It could still be years before the causal connection between the memory loss diseases and herpes is proven. However, the idea that it’s a possible reason could increase the chances of creating a preventive treatment.
Taiwanese researchers recently published two papers that concluded serious herpes infections raised a person’s chance of being diagnosed with dementia. Other Taiwanese researchers carried out another study where the risk was similar with a different strain of herpes. In the last study, it showed that dementia developed was prevented in most patients using anti-herpes medications.
Britain researchers concluded from these studies that herpes might not just raise a person’s chance of developing dementia but the evidence suggests it can actually cause the disease.
University of Manchester in England Neuroscience Professor Ruth Itzhaki said while it’s not definitive proof, it seems to be very likely the case.
And, it’s not just the studies in Taiwan that are turning heads.
The Icahn School of Medicine at New York’s Mount Sinai as well as Arizona State University looked at the brains of people who died with Alzheimer’s disease. According to their findings, there were elevated levels of herpes viruses in their brain compared to people who didn’t have Alzheimer’s.
Still, it’s all speculation.
Alzheimer’s Association Director of Scientific Programs and Outreach Keith Fargo said the science is still not conclusive enough to say, without a doubt, “Yes, herpes is a cause for dementia-related diseases.”
More research is needed to prove that an anti-herpes vaccine or treatment would help in the decline of dementia diagnosis. And, proving the link and tracking the people who got the vaccine would be difficult and possibly impossible.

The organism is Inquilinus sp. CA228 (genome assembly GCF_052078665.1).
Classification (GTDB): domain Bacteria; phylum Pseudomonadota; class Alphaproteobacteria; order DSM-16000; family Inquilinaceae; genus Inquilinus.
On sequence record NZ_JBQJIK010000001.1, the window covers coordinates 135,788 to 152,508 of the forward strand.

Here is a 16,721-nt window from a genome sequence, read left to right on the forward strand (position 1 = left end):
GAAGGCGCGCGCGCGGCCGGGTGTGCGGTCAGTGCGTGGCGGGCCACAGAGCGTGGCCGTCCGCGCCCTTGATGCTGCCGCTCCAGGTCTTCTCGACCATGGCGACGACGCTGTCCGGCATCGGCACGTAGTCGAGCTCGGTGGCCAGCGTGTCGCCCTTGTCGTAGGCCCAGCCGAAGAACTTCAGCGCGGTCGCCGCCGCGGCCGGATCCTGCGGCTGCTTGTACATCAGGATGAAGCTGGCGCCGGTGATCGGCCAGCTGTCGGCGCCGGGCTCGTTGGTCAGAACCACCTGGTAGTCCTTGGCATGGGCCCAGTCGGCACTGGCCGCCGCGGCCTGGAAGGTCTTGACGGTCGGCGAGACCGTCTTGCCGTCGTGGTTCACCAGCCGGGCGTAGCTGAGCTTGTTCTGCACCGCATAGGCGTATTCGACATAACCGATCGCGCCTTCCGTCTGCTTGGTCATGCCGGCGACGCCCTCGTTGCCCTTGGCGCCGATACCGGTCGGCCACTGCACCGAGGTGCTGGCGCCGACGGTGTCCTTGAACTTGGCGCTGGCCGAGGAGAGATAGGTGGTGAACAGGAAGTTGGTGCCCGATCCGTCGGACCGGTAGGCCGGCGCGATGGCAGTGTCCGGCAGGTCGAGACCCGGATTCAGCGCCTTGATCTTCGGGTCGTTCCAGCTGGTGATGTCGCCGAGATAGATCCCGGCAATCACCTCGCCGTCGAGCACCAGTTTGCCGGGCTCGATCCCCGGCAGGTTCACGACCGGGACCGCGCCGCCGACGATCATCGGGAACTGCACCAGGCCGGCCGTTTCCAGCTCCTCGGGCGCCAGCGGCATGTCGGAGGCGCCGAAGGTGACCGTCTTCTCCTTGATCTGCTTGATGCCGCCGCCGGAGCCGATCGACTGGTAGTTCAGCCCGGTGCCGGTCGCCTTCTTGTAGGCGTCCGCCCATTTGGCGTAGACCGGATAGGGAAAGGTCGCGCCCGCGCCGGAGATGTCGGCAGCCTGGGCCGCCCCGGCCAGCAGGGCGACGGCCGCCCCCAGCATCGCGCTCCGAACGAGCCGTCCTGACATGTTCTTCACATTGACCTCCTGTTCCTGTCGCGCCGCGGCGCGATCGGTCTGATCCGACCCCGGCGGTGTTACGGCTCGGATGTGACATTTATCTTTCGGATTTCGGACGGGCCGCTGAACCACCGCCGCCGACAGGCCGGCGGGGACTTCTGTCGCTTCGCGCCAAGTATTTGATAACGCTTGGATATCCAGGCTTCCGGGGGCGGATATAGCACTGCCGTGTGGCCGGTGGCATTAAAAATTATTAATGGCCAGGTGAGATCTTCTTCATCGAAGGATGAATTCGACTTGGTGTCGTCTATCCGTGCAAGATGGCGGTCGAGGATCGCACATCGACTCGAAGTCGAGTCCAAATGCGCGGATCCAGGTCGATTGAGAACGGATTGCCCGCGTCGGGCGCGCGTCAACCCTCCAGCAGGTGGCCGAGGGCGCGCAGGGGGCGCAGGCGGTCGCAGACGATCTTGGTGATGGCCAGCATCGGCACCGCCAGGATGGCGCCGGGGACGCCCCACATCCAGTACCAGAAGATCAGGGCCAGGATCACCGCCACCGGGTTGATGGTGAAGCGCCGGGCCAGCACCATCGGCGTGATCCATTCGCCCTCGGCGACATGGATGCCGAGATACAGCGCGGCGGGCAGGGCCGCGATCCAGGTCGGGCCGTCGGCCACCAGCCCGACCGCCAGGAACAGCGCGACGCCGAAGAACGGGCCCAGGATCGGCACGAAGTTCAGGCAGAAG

However, according to Fargo, there are two possible studies in the U.S. looking to do just that.
Researchers are looking for people who they’ve assessed as being at-risk for having herpes re-appear in their brain and treat them with antivirals before they were diagnosed with having dementia.
There are multiple strains of the herpes virus, and most studies focus on the HSV 1 and HSV 2 strains. However, the HHV 6A, 6B and 7 are being considered as a possibility for dementia.
Fargo said most people have at least one herpes strain in their body.
The virus is usually contracted when a person is a child but can rear its ugly head as they get older in another way. For instance, the chicken pox virus stays dormant until later in life when it causes some people to suffer from shingles. Fargo said this is what the herpes virus is like as well.
The theory goes that the herpes virus could reawaken and inflict its damage on the brain, potentially causing dementia and other cognitive-declining diseases.
According to Itzhaki, herpes is not the only thing that causes dementia, but she’s been looking at the link between the virus and the disease for quite some time.
She said she, along with some colleagues, discovered amyloid plaques in Alzheimer’s patients’ brain that has herpes DNA, but it wasn’t until now that the theory of it causing dementia caught on. Itzhaki said it was a battle for people to recognize the possibility but it seems more people are in agreement to the idea.
Should more research into the possibility reveal that herpes causes dementia, it could mean a person could take a drug that would lower the risk of developing the disease later in life.
According to Itzhaki, if the antiviral drugs given during the Taiwanese study kept the brain safe from the virus, it could work with people who have a mild case of herpes.